Author Topic: HSA qualifying expense - need help interpreting a rule  (Read 208 times)

CindyBS

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HSA qualifying expense - need help interpreting a rule
« on: January 11, 2019, 06:34:07 AM »
We have a HSA that we fund fully and then hold all receipts to reimburse ourselves at a later date. 

Our family will be traveling to another city to get medical treatment for our son.  It is meeting with a national expert on my son's very rare condition and there are no experts locally, so this care is not available locally.

It will be me, DH, sick child and non-sick child and we are driving to the city which is several hundred miles away and staying in an Airbnb.  We are staying in the city 1 additional day to do touristy stuff.

Here is the IRS publication dealing with qualifying medical expenses  https://www.irs.gov/publications/p502#en_US_2018_publink1000178972

From what I am interpreting (please clarify if I am wrong), for this trip we can deduct mileage to/from the city and tolls and parking at the hospital.  Transportation related to touristy stuff is not covered - we'll probably park the car and hop around the city on public transit for convenience.   Meals are not covered.  For lodging, it says $50/day for the patient but then $50/day for person traveling with the patient and specifically gives the example of parent traveling with a child.

So, for us is that $50/day x 4 people?  $200 per night?  $50/person x 3 people since we parents are going to help the patient - his brother is just coming b/c we can't leave him home alone and to do touristy stuff.   Only 2 night covered since that is what is needed for the medical treatment - or all 3 nights covered since that is the medical trip? 

Thanks for any guidance.

reeshau

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Re: HSA qualifying expense - need help interpreting a rule
« Reply #1 on: January 11, 2019, 07:27:51 AM »
The real answer is to ask your tax preparer.  Of course, if you're doing it yourself, then that's why you approach a forum.  I see a couple of problems:

From pub 502:
Lodging
You can include in medical expenses the cost of meals and lodging at a hospital or similar institution if a principal reason for being there is to receive medical care. See Nursing Home , later.

You may be able to include in medical expenses the cost of lodging not provided in a hospital or similar institution. You can include the cost of such lodging while away from home if all of the following requirements are met.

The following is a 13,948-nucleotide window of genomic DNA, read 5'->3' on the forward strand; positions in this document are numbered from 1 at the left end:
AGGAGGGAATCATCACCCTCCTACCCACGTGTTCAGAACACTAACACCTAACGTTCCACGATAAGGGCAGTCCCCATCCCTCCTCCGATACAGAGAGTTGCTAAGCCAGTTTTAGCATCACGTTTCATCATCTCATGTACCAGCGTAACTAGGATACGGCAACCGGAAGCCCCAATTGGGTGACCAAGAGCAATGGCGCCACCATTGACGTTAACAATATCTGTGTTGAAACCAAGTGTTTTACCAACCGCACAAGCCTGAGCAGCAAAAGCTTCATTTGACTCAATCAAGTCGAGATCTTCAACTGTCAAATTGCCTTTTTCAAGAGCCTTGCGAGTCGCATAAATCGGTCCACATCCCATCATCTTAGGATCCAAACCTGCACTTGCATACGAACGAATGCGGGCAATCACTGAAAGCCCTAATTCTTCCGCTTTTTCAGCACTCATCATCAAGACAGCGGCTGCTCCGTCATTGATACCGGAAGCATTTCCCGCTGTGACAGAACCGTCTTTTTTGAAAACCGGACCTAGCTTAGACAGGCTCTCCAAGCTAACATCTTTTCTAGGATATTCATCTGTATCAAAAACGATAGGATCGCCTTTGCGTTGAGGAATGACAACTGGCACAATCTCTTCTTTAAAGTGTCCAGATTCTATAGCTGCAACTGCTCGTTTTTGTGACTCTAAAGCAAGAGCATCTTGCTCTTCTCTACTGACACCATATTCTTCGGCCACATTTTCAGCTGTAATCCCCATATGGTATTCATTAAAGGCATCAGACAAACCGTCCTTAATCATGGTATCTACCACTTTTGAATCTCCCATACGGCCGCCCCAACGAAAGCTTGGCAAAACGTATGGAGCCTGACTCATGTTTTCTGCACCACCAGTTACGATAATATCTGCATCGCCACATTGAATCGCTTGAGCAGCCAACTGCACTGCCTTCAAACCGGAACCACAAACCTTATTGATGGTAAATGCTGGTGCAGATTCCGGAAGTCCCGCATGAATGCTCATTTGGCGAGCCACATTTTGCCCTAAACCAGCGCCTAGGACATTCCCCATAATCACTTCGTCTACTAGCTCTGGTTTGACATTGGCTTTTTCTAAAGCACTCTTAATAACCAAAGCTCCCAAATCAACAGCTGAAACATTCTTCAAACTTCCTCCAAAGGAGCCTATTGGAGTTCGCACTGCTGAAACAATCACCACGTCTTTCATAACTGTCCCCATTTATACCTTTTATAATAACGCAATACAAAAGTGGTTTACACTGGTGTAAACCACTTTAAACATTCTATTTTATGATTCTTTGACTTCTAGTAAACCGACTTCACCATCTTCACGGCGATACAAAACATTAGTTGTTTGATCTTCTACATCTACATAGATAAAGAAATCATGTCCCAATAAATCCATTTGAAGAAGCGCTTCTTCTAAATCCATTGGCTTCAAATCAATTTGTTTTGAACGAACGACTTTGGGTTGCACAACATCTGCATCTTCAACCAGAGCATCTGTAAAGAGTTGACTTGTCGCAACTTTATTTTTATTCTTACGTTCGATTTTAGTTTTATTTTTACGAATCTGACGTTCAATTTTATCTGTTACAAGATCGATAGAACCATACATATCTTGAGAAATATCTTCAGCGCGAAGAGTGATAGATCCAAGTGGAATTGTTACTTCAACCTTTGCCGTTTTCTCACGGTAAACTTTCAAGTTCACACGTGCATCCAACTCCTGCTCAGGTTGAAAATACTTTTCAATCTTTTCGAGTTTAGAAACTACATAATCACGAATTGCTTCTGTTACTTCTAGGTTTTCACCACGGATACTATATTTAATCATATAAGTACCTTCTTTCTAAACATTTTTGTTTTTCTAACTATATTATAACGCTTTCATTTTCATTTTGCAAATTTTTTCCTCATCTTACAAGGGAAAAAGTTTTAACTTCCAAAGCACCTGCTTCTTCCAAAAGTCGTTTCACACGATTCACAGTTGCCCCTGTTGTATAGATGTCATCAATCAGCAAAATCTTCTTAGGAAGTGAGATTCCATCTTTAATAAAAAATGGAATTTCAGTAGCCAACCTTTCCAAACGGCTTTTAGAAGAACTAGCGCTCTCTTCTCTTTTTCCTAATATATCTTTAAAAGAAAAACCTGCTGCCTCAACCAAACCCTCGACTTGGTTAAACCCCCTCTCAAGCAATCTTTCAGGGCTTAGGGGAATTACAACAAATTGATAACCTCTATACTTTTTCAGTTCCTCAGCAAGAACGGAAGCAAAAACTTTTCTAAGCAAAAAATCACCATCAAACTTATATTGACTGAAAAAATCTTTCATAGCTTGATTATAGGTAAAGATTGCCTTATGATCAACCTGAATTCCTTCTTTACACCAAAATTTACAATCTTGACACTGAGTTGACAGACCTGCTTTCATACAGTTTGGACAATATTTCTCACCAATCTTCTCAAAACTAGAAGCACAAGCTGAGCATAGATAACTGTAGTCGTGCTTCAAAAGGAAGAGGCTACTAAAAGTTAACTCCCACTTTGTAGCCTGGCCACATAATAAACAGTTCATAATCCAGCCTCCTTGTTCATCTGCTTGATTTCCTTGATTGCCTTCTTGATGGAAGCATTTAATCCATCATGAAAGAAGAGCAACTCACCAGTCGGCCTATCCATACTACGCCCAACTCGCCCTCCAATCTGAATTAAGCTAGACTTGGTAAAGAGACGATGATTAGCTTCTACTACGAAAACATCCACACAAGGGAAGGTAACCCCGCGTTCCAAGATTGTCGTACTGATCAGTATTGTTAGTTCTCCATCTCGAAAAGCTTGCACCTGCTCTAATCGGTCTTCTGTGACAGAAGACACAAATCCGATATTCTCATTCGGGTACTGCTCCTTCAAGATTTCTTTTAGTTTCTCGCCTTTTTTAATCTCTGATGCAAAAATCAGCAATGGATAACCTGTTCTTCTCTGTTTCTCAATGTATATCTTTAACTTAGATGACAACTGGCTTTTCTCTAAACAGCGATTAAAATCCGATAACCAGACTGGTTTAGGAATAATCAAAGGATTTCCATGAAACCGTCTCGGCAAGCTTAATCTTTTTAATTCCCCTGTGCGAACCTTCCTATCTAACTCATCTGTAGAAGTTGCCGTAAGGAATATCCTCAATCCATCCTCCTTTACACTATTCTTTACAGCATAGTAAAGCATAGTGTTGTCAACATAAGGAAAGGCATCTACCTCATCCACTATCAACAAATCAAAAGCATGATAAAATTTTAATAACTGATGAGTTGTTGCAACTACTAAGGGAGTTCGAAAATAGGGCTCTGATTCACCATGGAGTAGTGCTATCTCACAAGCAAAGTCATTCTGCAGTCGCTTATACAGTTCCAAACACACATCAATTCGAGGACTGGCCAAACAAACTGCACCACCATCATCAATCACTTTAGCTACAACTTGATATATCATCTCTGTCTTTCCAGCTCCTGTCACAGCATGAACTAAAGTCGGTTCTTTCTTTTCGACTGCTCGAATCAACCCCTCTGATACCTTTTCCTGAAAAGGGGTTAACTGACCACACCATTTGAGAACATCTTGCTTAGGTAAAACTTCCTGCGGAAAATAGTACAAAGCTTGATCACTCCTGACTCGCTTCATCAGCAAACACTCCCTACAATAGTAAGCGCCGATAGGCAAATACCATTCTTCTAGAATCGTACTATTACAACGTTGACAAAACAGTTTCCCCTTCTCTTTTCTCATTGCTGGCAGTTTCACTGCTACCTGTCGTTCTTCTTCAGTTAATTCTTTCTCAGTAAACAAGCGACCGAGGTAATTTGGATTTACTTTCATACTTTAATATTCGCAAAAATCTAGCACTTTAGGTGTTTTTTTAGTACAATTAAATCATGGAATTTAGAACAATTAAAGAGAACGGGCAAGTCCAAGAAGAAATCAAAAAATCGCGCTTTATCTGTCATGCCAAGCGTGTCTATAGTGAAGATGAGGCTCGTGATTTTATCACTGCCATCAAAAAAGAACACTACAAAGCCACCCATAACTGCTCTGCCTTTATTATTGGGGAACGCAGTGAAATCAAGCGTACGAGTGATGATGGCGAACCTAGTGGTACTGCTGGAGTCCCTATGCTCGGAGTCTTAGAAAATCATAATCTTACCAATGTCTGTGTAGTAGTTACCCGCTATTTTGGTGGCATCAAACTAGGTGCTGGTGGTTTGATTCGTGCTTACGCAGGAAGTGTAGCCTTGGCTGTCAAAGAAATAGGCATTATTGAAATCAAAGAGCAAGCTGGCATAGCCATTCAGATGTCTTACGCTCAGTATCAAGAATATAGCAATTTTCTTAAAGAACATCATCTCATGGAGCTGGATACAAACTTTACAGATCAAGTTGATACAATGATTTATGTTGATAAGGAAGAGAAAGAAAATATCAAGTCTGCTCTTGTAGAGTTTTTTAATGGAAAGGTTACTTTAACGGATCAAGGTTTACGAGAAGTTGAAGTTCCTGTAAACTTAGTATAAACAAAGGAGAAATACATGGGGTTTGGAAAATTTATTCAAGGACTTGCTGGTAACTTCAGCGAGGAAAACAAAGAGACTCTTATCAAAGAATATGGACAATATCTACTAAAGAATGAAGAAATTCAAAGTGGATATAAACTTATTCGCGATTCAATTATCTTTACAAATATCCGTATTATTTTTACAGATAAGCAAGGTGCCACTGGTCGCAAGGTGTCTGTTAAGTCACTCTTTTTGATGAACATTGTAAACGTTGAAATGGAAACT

The lodging is primarily for and essential to medical care.
The medical care is provided by a doctor in a licensed hospital or in a medical care facility related to, or the equivalent of, a licensed hospital.
The lodging isn't lavish or extravagant under the circumstances.
There is no significant element of personal pleasure, recreation, or vacation in the travel away from home.

So, a third days for touristy stuff is risky--it seems "significant".

Also, under transportation:

Transportation
You can include in medical expenses amounts paid for transportation primarily for, and essential to, medical care.

You can include:
 

Bus, taxi, train, or plane fares or ambulance service;

Transportation expenses of a parent who must go with a child who needs medical care;

Transportation expenses of a nurse or other person who can give injections, medications, or other treatment required by a patient who is traveling to get medical care and is unable to travel alone; and

Transportation expenses for regular visits to see a mentally ill dependent, if these visits are recommended as a part of treatment.

Every reference I see talks about a parent--single person, necessary co-traveller.  Of course, there is no reference to multiple kids; no government document needs to handle all cases.  But I would say you risk having this be a non-qualifying expense for...$300?  Why not just expense what you can be confident in?  Or, it could be worth the professional help not to jeopardize the whole thing.

Paul der Krake

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Re: HSA qualifying expense - need help interpreting a rule
« Reply #2 on: January 11, 2019, 08:12:10 AM »
Not an expert by any means, but I think it's fair to claim both parents as they are presumably have a strong interest in hearing the expert first-hand in order to jointly make decisions for the child, but not the sibling. And yeah, don't claim the last touristy day.

CindyBS

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Re: HSA qualifying expense - need help interpreting a rule